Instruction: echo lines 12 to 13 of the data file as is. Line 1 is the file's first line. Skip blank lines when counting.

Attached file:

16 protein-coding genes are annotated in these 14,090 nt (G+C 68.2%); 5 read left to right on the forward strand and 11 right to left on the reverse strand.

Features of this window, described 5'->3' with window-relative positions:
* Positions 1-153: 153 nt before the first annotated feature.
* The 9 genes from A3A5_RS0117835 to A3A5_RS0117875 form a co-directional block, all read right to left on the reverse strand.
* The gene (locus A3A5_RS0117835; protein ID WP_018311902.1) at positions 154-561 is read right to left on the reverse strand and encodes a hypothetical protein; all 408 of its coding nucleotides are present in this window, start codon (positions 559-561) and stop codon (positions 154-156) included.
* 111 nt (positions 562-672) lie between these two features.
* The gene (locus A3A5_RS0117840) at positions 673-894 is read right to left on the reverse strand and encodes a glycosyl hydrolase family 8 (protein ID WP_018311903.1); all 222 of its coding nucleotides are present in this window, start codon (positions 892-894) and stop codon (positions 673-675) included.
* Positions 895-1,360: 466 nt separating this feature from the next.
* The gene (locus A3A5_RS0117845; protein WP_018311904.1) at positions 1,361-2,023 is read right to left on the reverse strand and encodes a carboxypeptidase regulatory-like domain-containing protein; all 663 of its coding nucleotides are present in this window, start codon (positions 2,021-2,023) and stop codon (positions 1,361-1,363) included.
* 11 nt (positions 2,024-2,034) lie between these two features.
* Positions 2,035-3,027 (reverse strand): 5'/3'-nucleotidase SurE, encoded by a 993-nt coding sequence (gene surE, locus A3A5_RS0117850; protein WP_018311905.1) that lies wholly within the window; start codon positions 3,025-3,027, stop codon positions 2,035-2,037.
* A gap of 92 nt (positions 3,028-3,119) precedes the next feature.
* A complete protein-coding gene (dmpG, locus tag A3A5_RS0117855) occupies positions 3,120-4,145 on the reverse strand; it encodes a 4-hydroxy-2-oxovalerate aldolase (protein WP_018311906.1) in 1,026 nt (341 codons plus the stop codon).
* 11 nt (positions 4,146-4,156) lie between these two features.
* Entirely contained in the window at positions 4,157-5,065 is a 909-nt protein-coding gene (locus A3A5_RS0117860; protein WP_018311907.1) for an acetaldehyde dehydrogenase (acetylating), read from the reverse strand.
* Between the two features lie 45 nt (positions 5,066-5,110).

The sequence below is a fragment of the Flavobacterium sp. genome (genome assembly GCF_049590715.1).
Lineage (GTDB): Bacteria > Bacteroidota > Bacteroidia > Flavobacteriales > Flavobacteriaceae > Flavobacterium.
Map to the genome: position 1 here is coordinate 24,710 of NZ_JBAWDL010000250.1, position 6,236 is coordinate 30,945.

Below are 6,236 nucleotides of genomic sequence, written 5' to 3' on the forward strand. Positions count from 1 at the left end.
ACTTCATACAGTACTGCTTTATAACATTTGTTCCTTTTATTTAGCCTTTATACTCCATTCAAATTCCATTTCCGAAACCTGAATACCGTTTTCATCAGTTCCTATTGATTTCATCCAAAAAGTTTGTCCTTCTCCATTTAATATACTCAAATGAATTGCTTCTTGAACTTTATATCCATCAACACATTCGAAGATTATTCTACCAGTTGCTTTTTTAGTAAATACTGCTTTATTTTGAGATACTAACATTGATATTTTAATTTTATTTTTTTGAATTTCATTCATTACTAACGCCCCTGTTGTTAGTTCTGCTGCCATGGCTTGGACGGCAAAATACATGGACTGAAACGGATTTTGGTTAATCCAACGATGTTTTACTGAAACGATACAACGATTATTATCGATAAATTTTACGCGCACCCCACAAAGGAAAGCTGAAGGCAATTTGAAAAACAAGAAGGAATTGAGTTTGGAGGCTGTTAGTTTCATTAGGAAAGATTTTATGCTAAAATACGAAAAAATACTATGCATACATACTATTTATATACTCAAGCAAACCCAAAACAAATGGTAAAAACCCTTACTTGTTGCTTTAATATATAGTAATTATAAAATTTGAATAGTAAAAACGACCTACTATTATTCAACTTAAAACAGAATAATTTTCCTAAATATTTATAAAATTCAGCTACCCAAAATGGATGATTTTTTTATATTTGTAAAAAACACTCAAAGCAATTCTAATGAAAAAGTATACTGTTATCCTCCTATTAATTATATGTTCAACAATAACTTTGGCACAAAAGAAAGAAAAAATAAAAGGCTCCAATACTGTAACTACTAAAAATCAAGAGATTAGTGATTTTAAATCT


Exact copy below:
* A gap of 92 nt (positions 3,028-3,119) precedes the next feature.
* A complete protein-coding gene (dmpG, locus tag A3A5_RS0117855) occupies positions 3,120-4,145 on the reverse strand; it encodes a 4-hydroxy-2-oxovalerate aldolase (protein WP_018311906.1) in 1,026 nt (341 codons plus the stop codon).